Friday, November 5, 2010

Displaying photos: The square photo grid

Serendipitously, just after posting my monthly special on squares, I found out that one of the members of a movie group I attend has a display of square-framed photos in his home. I asked if he wouldn't mind sharing them on my blog and he graciously accepted. I have done posts in the past about gallery displays, but this is my first post about photos in another person's home. Of the two, I much prefer the context of real life. In fact, I may just have to make this a regular feature.

I'll let Scott tell you about the photos
These are all photos I originally took with my Olympus OM-2, mostly on Kodachrome, and then digitized and converted to monochrome for the wall installation. Each has significant family value, either because they are shot in places where ancestors originated or lived, or because they are places Judy and I have been to together. I wavered back and forth about whether to crop the photos themselves square or not, and decided in the end to keep them all landscape (because most are landscapes, or because I'd need to eliminate key family history elements in the cropping). I did not restrict myself to set ratios, as you will notice, in order to add a bit of randomness to what was a fairly ordered arrangement.

Here is a brief background of each photo, numbering 1-9, left-to-right and top-to-bottom:

1. Sandbar at low tide off the western shore of the Isle of Man. My Manx ancestors' graves are in a cemetery immediately to the left of the photo, on top of a steep, sandy cliff that erodes away in the winter storms each year, contributing more and more ancestral bits to the sandbar...

2. Veteran's club, Castronovo, Sicily. My wife's maternal family immigrated from this village in the 1920s and settled in New Jersey. The old men in the village gather at these clubs during the day to play cards, talk and drink.

3. Sunset over the Cousenon River near Mont St. Michel. Judy and I camped along this river on our first trip to France. This is where it has been made into a straight canal, in man's never-ending fight to control nature ("le couesnon en sa folie mit le Mont en Normandie").

4. Fence bordering St. John's Church, central Cardiff, Wales. Just to the right and inside the fence lies the tombstone of my 4th-Great Grandmother, Ann John, who is buried with her son. Her husband and other children joined the LDS church and emigrated to Utah in the 1850s.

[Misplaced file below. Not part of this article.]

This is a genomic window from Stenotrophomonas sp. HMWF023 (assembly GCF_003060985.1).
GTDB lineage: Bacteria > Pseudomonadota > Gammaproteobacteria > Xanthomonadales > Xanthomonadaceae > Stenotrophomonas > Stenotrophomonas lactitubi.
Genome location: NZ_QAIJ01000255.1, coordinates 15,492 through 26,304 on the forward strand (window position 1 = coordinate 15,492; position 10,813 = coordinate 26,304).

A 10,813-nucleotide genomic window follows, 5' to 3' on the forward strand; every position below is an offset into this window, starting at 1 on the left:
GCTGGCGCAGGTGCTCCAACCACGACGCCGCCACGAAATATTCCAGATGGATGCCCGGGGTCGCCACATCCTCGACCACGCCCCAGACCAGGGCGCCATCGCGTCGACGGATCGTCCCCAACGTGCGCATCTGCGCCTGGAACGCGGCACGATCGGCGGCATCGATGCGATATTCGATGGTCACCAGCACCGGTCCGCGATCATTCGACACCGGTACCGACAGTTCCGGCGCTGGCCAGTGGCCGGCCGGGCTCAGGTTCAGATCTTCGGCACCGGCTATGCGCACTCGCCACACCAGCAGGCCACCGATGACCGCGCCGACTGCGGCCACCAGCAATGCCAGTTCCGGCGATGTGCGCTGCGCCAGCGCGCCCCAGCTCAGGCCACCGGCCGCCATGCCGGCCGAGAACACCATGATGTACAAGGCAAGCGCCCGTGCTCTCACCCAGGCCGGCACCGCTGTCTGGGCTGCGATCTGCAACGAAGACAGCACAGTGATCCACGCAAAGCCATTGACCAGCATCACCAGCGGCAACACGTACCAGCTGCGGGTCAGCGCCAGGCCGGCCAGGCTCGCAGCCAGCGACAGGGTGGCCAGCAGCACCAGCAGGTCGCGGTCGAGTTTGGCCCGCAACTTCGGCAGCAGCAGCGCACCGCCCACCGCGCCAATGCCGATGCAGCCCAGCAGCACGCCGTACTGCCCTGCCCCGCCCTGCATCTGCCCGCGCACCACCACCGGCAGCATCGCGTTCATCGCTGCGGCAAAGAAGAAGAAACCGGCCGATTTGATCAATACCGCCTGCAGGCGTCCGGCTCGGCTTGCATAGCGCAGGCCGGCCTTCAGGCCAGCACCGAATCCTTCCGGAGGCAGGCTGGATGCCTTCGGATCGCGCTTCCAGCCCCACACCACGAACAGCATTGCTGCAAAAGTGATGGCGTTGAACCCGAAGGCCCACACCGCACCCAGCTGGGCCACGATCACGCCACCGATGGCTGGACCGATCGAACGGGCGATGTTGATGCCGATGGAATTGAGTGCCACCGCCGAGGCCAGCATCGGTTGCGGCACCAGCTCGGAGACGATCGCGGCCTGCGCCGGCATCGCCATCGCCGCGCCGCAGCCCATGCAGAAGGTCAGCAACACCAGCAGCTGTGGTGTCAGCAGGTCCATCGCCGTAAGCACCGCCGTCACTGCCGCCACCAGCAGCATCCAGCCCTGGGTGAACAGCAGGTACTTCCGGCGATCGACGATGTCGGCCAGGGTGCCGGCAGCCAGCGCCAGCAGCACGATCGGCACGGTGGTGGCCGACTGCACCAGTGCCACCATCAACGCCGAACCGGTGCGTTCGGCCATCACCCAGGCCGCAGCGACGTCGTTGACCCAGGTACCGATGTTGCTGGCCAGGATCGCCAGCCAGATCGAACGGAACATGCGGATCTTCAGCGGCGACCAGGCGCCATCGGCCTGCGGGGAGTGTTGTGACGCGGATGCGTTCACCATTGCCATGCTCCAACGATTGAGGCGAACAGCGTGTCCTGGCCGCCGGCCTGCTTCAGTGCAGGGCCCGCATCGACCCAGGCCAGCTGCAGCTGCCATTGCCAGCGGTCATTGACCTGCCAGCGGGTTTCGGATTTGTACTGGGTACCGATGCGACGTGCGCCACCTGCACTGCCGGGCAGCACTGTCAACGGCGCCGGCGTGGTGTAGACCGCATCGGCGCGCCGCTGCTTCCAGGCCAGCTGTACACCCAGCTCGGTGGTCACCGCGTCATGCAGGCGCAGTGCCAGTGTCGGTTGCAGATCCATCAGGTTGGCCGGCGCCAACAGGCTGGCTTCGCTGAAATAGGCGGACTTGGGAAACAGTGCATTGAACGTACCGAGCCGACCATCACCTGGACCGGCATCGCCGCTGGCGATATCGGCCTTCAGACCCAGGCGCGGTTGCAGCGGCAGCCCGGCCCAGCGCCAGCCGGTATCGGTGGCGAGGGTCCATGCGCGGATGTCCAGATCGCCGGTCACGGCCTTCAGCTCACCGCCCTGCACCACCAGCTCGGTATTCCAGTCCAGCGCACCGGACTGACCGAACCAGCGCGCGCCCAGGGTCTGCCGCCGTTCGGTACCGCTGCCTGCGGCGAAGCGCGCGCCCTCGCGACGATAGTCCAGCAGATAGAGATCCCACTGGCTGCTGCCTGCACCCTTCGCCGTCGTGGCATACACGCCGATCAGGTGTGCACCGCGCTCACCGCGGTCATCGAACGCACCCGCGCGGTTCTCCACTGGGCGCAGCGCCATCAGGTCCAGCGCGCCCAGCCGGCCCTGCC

5. Puri for sale on the train platform in Agra, India. Judy and I spent a day exploring the town of the Taj Mahal, and while we were waiting for the return train to New Delhi this man pushed his cart with steaming hot bread up and down in the afternoon light.

6. Almond orchards in bloom, Kashmir, India. Judy and I saw this scene from a taxi early one afternoon while we were on a carpet-buying excursion. The workers are taking a break after gathering up branches pruned that day.

7. Italian fishermen setting off for the evening in their boat along the coast of the Adriatic, near Ancona. We camped there one night, on our way north to Venice after visiting distant relatives of Judy's father's family in Foggia, Puglia.

8. Deer Creek Reservoir, looking west, during a lull in a thunderstorm. I was driving back from Park City one evening and caught this very interesting study in gray.

9. Minamijima Island, Ogasawara (Bonin) archipelago, Japan. This limestone island 500+ miles south of Tokyo has a natural arch through which the ocean flows. We took a study abroad group there, and Judy is wading in the shallow, warm water.
Thanks, Scott for sharing your inspiring use of photography in the home!


Unknown said...

I really love this. What a great wall project. It looks awesome. Very special pictures and memories.

Shawna said...

I just found your blog while looking for a tutorial on the clone stamp tool. Thanks for all the tips! I'm giving you a link to one of my blog posts about doing a photo wall in my home.
Duh, just realized mine are rectangles and not squares...oh well...